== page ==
Posted in Michael Printz Award Winner, Module 3, Young Adult Fiction

Module 3: Midwinterblood

Title: Midwinterblood
Author: Marcus Sedgwick
ISBN: 9781596438002
Publisher: Roaring Brook Press


This is a tale of love and mystery. Sedgwick links seven stories of seven lives together, through a mysterious island housing an even more mysterious flower. In each story, Eric and Merle are someone else, yet always find each other. However on each solstice moon, something inevitably happens to break them apart. In the last story, the story of a king, the mystery unfolds, revealing that upon his sacrifice to the gods, the king vows to his bride that he will come back, living each of his seven lives as someone new. As he takes his last breath, the king asks his bride if she will follow him into his future lives. Years later, when she is old and dying, the bride whispers her promise to follow him, and thus their story begins anew.

Sedgwick, M. (2013). Midwinterblood [Audiobook]. New York, NY: Roaring Brook Press.

My Impressions:

I picked up the audio version of this title at my local library. It was phenomenal. The story was expertly read, rather edgy, and drew me in from the first page. Sedgwick’s character development was top notch and I became emotionally invested in the main characters’ lives very early on in the story. Furthermore, the plot was so mysterious and intriguing I almost couldn’t stand it. More than once, I was tempted to listen to the end of the story just so that I could figure out the mystery behind the strange flower and bizarre island. Sedgwick kept me guessing until the beginning of the epilogue, which at times made me feel desperate- almost as if I were worried that the story wouldn’t unravel into a tidy conclusion. In the end, all of my waiting paid off, and I was rewarded with a perfect ending to this beautiful, tragic love story. I do think that this title is not for just any reader. To enjoy this book, you must be patient, enjoy the bits and pieces of clues you are given, and trust that everything will work itself out in the end. Overall, I would recommend this title to those patient readers looking for a mysterious love story, and who aren’t afraid of a little blood. It would be a great read for young adults 12-17, but can absolutely be enjoyed by adult readers as well.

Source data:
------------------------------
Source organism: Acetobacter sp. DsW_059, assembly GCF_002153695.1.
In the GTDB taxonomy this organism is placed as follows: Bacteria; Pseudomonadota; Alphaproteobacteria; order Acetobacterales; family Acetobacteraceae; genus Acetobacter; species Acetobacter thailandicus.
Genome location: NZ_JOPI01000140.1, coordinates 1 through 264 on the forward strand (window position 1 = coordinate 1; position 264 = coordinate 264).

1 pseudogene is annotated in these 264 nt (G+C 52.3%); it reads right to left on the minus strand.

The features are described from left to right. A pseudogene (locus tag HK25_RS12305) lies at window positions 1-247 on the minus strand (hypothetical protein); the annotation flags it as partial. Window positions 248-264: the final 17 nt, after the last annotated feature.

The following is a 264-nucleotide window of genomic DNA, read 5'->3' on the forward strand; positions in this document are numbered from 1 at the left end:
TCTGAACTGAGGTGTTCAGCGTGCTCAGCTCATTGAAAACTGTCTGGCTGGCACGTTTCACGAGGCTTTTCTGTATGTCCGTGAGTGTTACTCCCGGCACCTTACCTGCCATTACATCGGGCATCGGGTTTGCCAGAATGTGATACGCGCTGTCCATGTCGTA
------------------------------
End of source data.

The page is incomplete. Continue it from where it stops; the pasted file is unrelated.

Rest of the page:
For Use in the Library:

Recommend this title to readers looking for an unconventional love story. Or, as a creatice writing assignment, have students create their own story linked together through short stories. Show them similar titles and ask them to analyzing the writing conventions that make each story work.


Seven related stories chronicle life on a remote Scandinavian island, from the future (2073) backwards to the distant past (“time unknown”), gradually revealing Blessed Islands profound dependence on a strange drug and the islands disturbing history of human sacrifice. Each tale centers on two bonded souls-reincarnated variously as family members, lovers, and intergenerational friends-who reunite only to be wrenched apart again. Subtly changing pronunciation to reflect each time period, narrator Rhind-Tutt emphasizes the texts use of shifting language through the reverse progression of centuries. More importantly, Rhind-Tutt ably captures the emotional extremes of this unsettling novel: the uncanny recognition and tender reunion of the protagonists; the desperate fear and violence of their community; and the dark machinations of the island itself. KATIE BIRCHER

Bircher, K. (2014). [Review of the book Midwinterblood by, M. Sedgwick]. The Horn Book Magazine, 90(6), 133. Retrieved from



INFO 5420: Literature for Youth reviews and impressions

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